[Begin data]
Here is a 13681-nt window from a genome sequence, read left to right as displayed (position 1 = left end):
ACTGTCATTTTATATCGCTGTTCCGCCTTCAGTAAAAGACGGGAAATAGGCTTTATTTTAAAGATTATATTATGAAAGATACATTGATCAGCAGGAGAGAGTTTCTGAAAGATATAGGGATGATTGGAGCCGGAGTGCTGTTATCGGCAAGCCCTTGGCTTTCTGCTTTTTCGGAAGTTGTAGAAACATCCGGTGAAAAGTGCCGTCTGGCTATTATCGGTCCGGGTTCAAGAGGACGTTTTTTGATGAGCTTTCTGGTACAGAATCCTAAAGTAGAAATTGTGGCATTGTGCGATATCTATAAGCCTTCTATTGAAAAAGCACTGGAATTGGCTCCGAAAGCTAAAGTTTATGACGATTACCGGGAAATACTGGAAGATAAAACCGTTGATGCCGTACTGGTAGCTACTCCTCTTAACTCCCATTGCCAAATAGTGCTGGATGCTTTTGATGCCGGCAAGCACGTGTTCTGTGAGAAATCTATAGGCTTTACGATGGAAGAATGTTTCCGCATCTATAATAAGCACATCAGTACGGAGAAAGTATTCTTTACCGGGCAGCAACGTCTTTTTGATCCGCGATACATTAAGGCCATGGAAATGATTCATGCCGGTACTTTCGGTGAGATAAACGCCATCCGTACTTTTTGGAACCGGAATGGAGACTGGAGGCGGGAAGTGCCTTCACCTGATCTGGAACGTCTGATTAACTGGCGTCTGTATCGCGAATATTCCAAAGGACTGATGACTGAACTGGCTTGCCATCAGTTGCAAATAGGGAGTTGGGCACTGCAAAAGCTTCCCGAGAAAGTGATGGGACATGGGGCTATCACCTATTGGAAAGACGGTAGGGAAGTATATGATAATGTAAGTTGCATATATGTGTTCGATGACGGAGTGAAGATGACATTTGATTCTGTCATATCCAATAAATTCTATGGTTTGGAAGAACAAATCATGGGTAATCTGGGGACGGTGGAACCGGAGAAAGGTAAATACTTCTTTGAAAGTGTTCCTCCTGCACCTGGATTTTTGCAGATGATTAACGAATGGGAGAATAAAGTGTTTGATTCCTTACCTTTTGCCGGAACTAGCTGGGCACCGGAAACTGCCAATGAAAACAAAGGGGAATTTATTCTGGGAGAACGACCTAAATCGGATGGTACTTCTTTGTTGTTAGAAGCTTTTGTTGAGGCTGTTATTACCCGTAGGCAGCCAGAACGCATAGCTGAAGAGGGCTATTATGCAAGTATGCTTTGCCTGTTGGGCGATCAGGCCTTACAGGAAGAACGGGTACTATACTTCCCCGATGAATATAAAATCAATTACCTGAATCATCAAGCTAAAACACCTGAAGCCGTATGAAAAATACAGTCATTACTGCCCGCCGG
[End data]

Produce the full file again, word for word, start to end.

Here is a 13681-nt window from a genome sequence, read left to right as displayed (position 1 = left end):
ACTGTCATTTTATATCGCTGTTCCGCCTTCAGTAAAAGACGGGAAATAGGCTTTATTTTAAAGATTATATTATGAAAGATACATTGATCAGCAGGAGAGAGTTTCTGAAAGATATAGGGATGATTGGAGCCGGAGTGCTGTTATCGGCAAGCCCTTGGCTTTCTGCTTTTTCGGAAGTTGTAGAAACATCCGGTGAAAAGTGCCGTCTGGCTATTATCGGTCCGGGTTCAAGAGGACGTTTTTTGATGAGCTTTCTGGTACAGAATCCTAAAGTAGAAATTGTGGCATTGTGCGATATCTATAAGCCTTCTATTGAAAAAGCACTGGAATTGGCTCCGAAAGCTAAAGTTTATGACGATTACCGGGAAATACTGGAAGATAAAACCGTTGATGCCGTACTGGTAGCTACTCCTCTTAACTCCCATTGCCAAATAGTGCTGGATGCTTTTGATGCCGGCAAGCACGTGTTCTGTGAGAAATCTATAGGCTTTACGATGGAAGAATGTTTCCGCATCTATAATAAGCACATCAGTACGGAGAAAGTATTCTTTACCGGGCAGCAACGTCTTTTTGATCCGCGATACATTAAGGCCATGGAAATGATTCATGCCGGTACTTTCGGTGAGATAAACGCCATCCGTACTTTTTGGAACCGGAATGGAGACTGGAGGCGGGAAGTGCCTTCACCTGATCTGGAACGTCTGATTAACTGGCGTCTGTATCGCGAATATTCCAAAGGACTGATGACTGAACTGGCTTGCCATCAGTTGCAAATAGGGAGTTGGGCACTGCAAAAGCTTCCCGAGAAAGTGATGGGACATGGGGCTATCACCTATTGGAAAGACGGTAGGGAAGTATATGATAATGTAAGTTGCATATATGTGTTCGATGACGGAGTGAAGATGACATTTGATTCTGTCATATCCAATAAATTCTATGGTTTGGAAGAACAAATCATGGGTAATCTGGGGACGGTGGAACCGGAGAAAGGTAAATACTTCTTTGAAAGTGTTCCTCCTGCACCTGGATTTTTGCAGATGATTAACGAATGGGAGAATAAAGTGTTTGATTCCTTACCTTTTGCCGGAACTAGCTGGGCACCGGAAACTGCCAATGAAAACAAAGGGGAATTTATTCTGGGAGAACGACCTAAATCGGATGGTACTTCTTTGTTGTTAGAAGCTTTTGTTGAGGCTGTTATTACCCGTAGGCAGCCAGAACGCATAGCTGAAGAGGGCTATTATGCAAGTATGCTTTGCCTGTTGGGCGATCAGGCCTTACAGGAAGAACGGGTACTATACTTCCCCGATGAATATAAAATCAATTACCTGAATCATCAAGCTAAAACACCTGAAGCCGTATGAAAAATACAGTCATTACTGCCCGCCGG